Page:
As many students struggle to bubble in all of their answers while taking the infamously time-crunched ACT, some are given between 50 and 100 percent more time to complete the exam. These students are recipients of extra time: a system created with the intent of equalizing the playing field for test-takers with learning disabilities.
Unfortunately, extra time has been exploited by some wealthy families who use their easy access to expensive medical professionals to give their children an upper hand in the college admissions process.
At private schools across the country, the pressure of getting into Ivy League schools looms over both students and their families. Driven by these competitive environments, I have seen more than a few of my classmates flock to specialists with the hopes of being diagnosed with a disorder that would qualify them for extra time on their entrance exams.
At our school, the number of students across both campuses with extra time is around 11 percent, according to Learning Resource Specialist Grace Brown. There is a substantial debate among researchers about the best statistic regarding the population with a learning disability due to the factors that influence measurement standards and types of disorders included or excluded. Because there is not a conclusive number nor is it possible to attain a precise statistic due to the factors mentioned, no statistic can be compared to see if the number of students who have extra time truly match those who qualify. Regardless of the numbers, I still believe that a disproportionate share of students receive extra time on college entrance exams, while many of them do not genuinely qualify for it.
Low-income families with students who truly have these conditions often do not have the opportunity to see doctors that can diagnose their children and help them get the extra time they need to have a fair shot at taking the SAT or ACT.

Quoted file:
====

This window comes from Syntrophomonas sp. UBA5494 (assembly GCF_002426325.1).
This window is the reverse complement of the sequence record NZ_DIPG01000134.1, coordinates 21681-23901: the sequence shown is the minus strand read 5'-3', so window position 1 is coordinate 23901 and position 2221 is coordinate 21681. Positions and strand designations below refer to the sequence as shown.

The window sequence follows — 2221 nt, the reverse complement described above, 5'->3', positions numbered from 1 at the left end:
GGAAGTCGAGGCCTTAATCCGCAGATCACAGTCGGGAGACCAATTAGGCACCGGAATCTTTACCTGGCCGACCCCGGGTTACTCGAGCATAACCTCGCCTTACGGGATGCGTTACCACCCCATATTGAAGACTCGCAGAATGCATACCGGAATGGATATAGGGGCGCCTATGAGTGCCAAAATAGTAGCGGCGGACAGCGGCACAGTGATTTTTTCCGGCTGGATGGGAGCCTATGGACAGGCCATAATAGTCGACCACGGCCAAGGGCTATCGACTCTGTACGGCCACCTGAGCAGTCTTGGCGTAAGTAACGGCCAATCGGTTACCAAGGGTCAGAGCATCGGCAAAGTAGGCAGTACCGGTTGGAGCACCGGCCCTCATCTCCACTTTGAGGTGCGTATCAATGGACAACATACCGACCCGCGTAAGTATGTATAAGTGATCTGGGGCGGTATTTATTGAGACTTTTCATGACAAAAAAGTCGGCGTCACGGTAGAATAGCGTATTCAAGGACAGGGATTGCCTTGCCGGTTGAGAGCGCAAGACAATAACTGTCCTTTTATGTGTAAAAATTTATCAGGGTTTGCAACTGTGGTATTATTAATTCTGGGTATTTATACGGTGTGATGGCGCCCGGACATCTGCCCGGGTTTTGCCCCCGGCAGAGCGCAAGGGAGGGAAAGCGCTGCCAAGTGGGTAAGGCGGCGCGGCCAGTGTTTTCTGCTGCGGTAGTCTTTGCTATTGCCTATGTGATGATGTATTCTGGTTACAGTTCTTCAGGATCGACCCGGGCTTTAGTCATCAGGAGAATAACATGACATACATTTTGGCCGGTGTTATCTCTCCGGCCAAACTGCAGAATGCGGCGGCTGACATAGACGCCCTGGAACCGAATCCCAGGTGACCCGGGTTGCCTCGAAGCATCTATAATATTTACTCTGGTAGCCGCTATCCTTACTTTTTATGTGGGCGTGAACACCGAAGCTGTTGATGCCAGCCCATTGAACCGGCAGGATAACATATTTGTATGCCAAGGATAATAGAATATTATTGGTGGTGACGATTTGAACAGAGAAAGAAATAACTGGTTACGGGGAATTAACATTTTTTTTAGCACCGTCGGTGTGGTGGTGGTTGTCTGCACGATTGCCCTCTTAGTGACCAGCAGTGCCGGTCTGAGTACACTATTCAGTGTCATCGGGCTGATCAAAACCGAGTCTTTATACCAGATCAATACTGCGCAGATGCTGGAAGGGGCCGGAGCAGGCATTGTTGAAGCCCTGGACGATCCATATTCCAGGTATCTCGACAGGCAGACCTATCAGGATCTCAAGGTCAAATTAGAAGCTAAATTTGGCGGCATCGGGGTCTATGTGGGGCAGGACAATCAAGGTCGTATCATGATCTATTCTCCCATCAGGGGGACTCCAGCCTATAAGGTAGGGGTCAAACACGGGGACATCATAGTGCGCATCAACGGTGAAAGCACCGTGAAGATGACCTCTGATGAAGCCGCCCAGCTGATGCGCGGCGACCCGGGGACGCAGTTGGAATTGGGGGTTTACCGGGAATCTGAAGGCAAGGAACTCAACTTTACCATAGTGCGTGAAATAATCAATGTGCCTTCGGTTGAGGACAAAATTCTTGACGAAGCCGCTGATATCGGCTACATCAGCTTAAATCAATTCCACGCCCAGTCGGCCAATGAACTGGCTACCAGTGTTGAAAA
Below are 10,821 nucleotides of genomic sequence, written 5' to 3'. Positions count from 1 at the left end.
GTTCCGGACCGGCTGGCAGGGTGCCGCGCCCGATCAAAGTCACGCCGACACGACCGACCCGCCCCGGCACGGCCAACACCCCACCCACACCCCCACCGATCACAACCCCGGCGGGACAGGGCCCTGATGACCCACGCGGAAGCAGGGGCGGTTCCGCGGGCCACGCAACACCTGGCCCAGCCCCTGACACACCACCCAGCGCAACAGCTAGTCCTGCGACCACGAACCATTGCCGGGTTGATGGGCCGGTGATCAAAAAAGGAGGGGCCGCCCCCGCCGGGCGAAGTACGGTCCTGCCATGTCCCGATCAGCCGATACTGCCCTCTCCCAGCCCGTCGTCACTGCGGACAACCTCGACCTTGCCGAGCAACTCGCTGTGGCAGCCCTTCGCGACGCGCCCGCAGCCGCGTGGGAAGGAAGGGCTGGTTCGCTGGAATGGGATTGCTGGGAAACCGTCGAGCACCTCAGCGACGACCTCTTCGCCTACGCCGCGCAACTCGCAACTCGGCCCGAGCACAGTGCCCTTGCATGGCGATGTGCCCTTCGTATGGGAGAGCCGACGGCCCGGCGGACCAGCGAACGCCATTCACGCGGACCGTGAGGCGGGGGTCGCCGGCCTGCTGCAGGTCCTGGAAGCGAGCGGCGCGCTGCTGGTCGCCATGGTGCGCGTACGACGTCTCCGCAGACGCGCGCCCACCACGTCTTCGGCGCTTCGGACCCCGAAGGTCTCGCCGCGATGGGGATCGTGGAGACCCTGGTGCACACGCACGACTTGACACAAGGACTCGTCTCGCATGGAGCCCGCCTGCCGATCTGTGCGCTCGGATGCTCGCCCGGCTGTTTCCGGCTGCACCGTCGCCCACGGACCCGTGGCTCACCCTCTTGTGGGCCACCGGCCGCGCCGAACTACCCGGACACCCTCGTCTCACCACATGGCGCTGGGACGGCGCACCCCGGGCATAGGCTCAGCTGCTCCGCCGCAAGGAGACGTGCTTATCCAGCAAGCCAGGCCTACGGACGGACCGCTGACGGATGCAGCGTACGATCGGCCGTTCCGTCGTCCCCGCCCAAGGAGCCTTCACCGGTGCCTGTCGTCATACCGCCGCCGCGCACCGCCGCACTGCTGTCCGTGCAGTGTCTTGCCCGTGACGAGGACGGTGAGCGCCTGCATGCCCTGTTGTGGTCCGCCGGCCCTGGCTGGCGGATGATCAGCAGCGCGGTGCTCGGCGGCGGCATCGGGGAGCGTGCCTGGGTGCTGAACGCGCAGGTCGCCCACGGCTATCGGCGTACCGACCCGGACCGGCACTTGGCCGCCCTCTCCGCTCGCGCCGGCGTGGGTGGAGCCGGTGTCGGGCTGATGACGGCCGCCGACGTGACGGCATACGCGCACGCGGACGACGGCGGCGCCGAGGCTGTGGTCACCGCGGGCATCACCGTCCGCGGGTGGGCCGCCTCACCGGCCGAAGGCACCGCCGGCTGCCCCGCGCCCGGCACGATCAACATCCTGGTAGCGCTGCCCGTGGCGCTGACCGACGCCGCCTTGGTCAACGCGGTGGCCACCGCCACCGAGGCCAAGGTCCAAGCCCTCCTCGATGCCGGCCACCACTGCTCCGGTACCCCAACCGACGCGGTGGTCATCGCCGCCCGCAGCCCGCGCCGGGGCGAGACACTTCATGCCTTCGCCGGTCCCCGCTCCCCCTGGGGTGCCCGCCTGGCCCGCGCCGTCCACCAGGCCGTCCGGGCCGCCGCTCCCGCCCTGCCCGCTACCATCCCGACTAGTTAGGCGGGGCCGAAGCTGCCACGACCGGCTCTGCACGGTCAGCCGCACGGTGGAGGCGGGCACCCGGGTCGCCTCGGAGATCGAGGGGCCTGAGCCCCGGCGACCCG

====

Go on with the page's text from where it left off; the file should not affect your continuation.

Because most of these specialists are often expensive, not covered by insurance policies and only located in wealthy areas, they are inaccessible in more than one way for people without resources or connections.
The biggest and most common gripe against extra time is that it is not realistic. There is no extra time outside of the testing room, and oftentimes, this accommodation can give students an inaccurate expectation of how they might need to manage and cope with their disorders in the real world. While I do believe that this criticism has some merit, in a perfect world, giving students who truly need it a bit of extra time to take their exams would be beneficial in order to give them more time to process the question and focus on the task at hand.
Despite the benefits of extra time, it is extremely challenging to prevent it from being misapplied. There is no way to verify whether or not specialists are making uninfluenced diagnoses, nor is there a way for the College Board to account for resource inequities when handing out extra time.
Because of this, the usage of the extra time system is shifting to favor students who don’t truly need it and away from those with learning disabilities that it was meant to serve.
It is important to recognize that this corruption exists within the current extra time system and start a discussion that can return it to its original goal.
Correction (May 1): Statistics were removed as there was no number that could reflect the exact group of students who should qualify for extra time due to complicated measurement factors and lack of sufficient research.